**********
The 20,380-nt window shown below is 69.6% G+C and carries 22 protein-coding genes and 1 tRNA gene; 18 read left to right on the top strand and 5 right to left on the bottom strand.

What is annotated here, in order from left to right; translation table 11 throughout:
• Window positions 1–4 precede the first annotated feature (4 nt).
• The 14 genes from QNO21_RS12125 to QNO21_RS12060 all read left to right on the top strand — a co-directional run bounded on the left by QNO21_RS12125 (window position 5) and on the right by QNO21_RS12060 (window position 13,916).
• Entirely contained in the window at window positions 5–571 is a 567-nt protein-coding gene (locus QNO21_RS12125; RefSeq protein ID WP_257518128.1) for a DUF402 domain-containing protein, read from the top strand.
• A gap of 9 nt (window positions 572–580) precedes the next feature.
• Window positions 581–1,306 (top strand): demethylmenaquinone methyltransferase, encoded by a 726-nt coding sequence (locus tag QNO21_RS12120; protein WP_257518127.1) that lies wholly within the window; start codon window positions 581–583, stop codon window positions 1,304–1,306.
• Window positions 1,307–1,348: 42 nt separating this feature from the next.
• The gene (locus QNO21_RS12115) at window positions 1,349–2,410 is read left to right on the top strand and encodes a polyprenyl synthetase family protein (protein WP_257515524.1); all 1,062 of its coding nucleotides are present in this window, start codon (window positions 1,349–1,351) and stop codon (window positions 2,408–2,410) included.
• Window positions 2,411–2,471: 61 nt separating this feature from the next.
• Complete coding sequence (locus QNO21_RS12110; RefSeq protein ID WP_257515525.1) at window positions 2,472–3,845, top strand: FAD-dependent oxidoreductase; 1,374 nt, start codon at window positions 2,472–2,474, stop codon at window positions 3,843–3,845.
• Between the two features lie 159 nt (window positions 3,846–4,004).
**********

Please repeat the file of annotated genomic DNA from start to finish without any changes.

The 20,380-nt window shown below is 69.6% G+C and carries 22 protein-coding genes and 1 tRNA gene; 18 read left to right on the top strand and 5 right to left on the bottom strand.

What is annotated here, in order from left to right; translation table 11 throughout:
• Window positions 1–4 precede the first annotated feature (4 nt).
• The 14 genes from QNO21_RS12125 to QNO21_RS12060 all read left to right on the top strand — a co-directional run bounded on the left by QNO21_RS12125 (window position 5) and on the right by QNO21_RS12060 (window position 13,916).
• Entirely contained in the window at window positions 5–571 is a 567-nt protein-coding gene (locus QNO21_RS12125; RefSeq protein ID WP_257518128.1) for a DUF402 domain-containing protein, read from the top strand.
• A gap of 9 nt (window positions 572–580) precedes the next feature.
• Window positions 581–1,306 (top strand): demethylmenaquinone methyltransferase, encoded by a 726-nt coding sequence (locus tag QNO21_RS12120; protein WP_257518127.1) that lies wholly within the window; start codon window positions 581–583, stop codon window positions 1,304–1,306.
• Window positions 1,307–1,348: 42 nt separating this feature from the next.
• The gene (locus QNO21_RS12115) at window positions 1,349–2,410 is read left to right on the top strand and encodes a polyprenyl synthetase family protein (protein WP_257515524.1); all 1,062 of its coding nucleotides are present in this window, start codon (window positions 1,349–1,351) and stop codon (window positions 2,408–2,410) included.
• Window positions 2,411–2,471: 61 nt separating this feature from the next.
• Complete coding sequence (locus QNO21_RS12110; RefSeq protein ID WP_257515525.1) at window positions 2,472–3,845, top strand: FAD-dependent oxidoreductase; 1,374 nt, start codon at window positions 2,472–2,474, stop codon at window positions 3,843–3,845.
• Between the two features lie 159 nt (window positions 3,846–4,004).